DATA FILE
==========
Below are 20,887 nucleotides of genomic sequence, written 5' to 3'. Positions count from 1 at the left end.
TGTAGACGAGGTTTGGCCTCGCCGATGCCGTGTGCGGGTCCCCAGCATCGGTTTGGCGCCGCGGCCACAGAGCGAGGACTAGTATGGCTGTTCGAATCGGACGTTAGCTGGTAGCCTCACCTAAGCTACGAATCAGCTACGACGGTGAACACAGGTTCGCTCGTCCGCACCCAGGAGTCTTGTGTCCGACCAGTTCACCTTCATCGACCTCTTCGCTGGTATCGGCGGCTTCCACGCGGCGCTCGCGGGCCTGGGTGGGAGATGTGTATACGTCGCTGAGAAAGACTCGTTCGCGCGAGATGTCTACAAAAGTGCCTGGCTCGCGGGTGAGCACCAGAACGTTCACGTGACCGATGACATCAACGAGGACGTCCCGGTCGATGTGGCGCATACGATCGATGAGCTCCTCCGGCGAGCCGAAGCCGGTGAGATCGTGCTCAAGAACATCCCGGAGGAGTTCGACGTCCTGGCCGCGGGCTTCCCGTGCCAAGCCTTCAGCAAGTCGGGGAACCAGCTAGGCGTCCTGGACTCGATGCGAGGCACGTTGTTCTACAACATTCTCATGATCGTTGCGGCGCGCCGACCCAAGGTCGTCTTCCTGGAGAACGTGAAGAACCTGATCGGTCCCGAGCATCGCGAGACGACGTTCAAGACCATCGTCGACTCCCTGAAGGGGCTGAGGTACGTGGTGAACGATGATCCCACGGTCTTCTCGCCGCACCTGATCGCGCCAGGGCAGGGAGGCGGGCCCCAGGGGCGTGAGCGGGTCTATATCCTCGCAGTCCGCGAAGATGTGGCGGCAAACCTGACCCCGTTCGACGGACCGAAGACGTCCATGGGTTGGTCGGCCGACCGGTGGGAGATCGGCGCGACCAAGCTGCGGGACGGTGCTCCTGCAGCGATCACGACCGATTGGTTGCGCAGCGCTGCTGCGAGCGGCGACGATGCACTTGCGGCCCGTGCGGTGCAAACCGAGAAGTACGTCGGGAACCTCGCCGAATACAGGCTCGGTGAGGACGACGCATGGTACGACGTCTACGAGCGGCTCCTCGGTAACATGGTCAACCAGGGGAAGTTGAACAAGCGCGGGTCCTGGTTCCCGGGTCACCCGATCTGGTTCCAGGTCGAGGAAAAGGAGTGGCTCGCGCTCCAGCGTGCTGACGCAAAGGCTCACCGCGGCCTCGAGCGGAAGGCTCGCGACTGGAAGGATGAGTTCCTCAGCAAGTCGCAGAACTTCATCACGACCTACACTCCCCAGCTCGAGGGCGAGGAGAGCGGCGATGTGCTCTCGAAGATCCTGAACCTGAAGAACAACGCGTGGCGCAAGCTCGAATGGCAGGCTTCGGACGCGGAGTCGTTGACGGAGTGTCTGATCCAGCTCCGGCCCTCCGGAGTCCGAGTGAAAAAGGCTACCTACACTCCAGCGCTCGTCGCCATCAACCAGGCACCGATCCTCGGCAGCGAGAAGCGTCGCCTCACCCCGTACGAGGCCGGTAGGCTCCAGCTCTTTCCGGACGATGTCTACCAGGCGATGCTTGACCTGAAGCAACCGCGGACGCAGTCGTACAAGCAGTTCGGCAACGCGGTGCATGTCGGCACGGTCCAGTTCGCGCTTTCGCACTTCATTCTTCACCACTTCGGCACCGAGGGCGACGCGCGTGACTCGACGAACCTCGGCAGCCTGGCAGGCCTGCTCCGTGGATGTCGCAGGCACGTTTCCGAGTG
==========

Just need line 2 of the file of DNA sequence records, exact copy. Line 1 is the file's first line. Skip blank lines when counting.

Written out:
TGTAGACGAGGTTTGGCCTCGCCGATGCCGTGTGCGGGTCCCCAGCATCGGTTTGGCGCCGCGGCCACAGAGCGAGGACTAGTATGGCTGTTCGAATCGGACGTTAGCTGGTAGCCTCACCTAAGCTACGAATCAGCTACGACGGTGAACACAGGTTCGCTCGTCCGCACCCAGGAGTCTTGTGTCCGACCAGTTCACCTTCATCGACCTCTTCGCTGGTATCGGCGGCTTCCACGCGGCGCTCGCGGGCCTGGGTGGGAGATGTGTATACGTCGCTGAGAAAGACTCGTTCGCGCGAGATGTCTACAAAAGTGCCTGGCTCGCGGGTGAGCACCAGAACGTTCACGTGACCGATGACATCAACGAGGACGTCCCGGTCGATGTGGCGCATACGATCGATGAGCTCCTCCGGCGAGCCGAAGCCGGTGAGATCGTGCTCAAGAACATCCCGGAGGAGTTCGACGTCCTGGCCGCGGGCTTCCCGTGCCAAGCCTTCAGCAAGTCGGGGAACCAGCTAGGCGTCCTGGACTCGATGCGAGGCACGTTGTTCTACAACATTCTCATGATCGTTGCGGCGCGCCGACCCAAGGTCGTCTTCCTGGAGAACGTGAAGAACCTGATCGGTCCCGAGCATCGCGAGACGACGTTCAAGACCATCGTCGACTCCCTGAAGGGGCTGAGGTACGTGGTGAACGATGATCCCACGGTCTTCTCGCCGCACCTGATCGCGCCAGGGCAGGGAGGCGGGCCCCAGGGGCGTGAGCGGGTCTATATCCTCGCAGTCCGCGAAGATGTGGCGGCAAACCTGACCCCGTTCGACGGACCGAAGACGTCCATGGGTTGGTCGGCCGACCGGTGGGAGATCGGCGCGACCAAGCTGCGGGACGGTGCTCCTGCAGCGATCACGACCGATTGGTTGCGCAGCGCTGCTGCGAGCGGCGACGATGCACTTGCGGCCCGTGCGGTGCAAACCGAGAAGTACGTCGGGAACCTCGCCGAATACAGGCTCGGTGAGGACGACGCATGGTACGACGTCTACGAGCGGCTCCTCGGTAACATGGTCAACCAGGGGAAGTTGAACAAGCGCGGGTCCTGGTTCCCGGGTCACCCGATCTGGTTCCAGGTCGAGGAAAAGGAGTGGCTCGCGCTCCAGCGTGCTGACGCAAAGGCTCACCGCGGCCTCGAGCGGAAGGCTCGCGACTGGAAGGATGAGTTCCTCAGCAAGTCGCAGAACTTCATCACGACCTACACTCCCCAGCTCGAGGGCGAGGAGAGCGGCGATGTGCTCTCGAAGATCCTGAACCTGAAGAACAACGCGTGGCGCAAGCTCGAATGGCAGGCTTCGGACGCGGAGTCGTTGACGGAGTGTCTGATCCAGCTCCGGCCCTCCGGAGTCCGAGTGAAAAAGGCTACCTACACTCCAGCGCTCGTCGCCATCAACCAGGCACCGATCCTCGGCAGCGAGAAGCGTCGCCTCACCCCGTACGAGGCCGGTAGGCTCCAGCTCTTTCCGGACGATGTCTACCAGGCGATGCTTGACCTGAAGCAACCGCGGACGCAGTCGTACAAGCAGTTCGGCAACGCGGTGCATGTCGGCACGGTCCAGTTCGCGCTTTCGCACTTCATTCTTCACCACTTCGGCACCGAGGGCGACGCGCGTGACTCGACGAACCTCGGCAGCCTGGCAGGCCTGCTCCGTGGATGTCGCAGGCACGTTTCCGAGTG